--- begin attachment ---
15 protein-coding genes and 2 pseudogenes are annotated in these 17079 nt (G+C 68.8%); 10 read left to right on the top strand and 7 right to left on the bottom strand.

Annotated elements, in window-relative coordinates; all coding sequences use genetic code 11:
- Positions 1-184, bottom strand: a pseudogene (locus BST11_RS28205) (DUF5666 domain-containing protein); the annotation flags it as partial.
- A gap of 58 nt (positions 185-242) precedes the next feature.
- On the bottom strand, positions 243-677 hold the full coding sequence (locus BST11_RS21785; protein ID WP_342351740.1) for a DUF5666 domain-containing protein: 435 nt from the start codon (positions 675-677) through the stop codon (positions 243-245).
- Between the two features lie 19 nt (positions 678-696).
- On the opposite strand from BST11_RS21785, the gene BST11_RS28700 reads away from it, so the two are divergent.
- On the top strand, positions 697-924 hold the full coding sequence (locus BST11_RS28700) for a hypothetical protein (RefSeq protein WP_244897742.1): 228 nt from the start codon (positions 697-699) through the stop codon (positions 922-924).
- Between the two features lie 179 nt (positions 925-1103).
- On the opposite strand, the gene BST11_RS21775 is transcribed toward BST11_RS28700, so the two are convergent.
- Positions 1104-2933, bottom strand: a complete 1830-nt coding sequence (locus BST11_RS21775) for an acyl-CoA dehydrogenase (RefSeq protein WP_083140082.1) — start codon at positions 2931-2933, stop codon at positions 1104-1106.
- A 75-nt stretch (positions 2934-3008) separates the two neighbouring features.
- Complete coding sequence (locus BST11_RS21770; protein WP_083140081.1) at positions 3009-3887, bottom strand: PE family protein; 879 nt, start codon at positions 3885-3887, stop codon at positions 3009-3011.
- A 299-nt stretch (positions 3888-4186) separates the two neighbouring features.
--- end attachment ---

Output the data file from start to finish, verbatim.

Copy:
15 protein-coding genes and 2 pseudogenes are annotated in these 17079 nt (G+C 68.8%); 10 read left to right on the top strand and 7 right to left on the bottom strand.

Annotated elements, in window-relative coordinates; all coding sequences use genetic code 11:
- Positions 1-184, bottom strand: a pseudogene (locus BST11_RS28205) (DUF5666 domain-containing protein); the annotation flags it as partial.
- A gap of 58 nt (positions 185-242) precedes the next feature.
- On the bottom strand, positions 243-677 hold the full coding sequence (locus BST11_RS21785; protein ID WP_342351740.1) for a DUF5666 domain-containing protein: 435 nt from the start codon (positions 675-677) through the stop codon (positions 243-245).
- Between the two features lie 19 nt (positions 678-696).
- On the opposite strand from BST11_RS21785, the gene BST11_RS28700 reads away from it, so the two are divergent.
- On the top strand, positions 697-924 hold the full coding sequence (locus BST11_RS28700) for a hypothetical protein (RefSeq protein WP_244897742.1): 228 nt from the start codon (positions 697-699) through the stop codon (positions 922-924).
- Between the two features lie 179 nt (positions 925-1103).
- On the opposite strand, the gene BST11_RS21775 is transcribed toward BST11_RS28700, so the two are convergent.
- Positions 1104-2933, bottom strand: a complete 1830-nt coding sequence (locus BST11_RS21775) for an acyl-CoA dehydrogenase (RefSeq protein WP_083140082.1) — start codon at positions 2931-2933, stop codon at positions 1104-1106.
- A 75-nt stretch (positions 2934-3008) separates the two neighbouring features.
- Complete coding sequence (locus BST11_RS21770; protein WP_083140081.1) at positions 3009-3887, bottom strand: PE family protein; 879 nt, start codon at positions 3885-3887, stop codon at positions 3009-3011.
- A 299-nt stretch (positions 3888-4186) separates the two neighbouring features.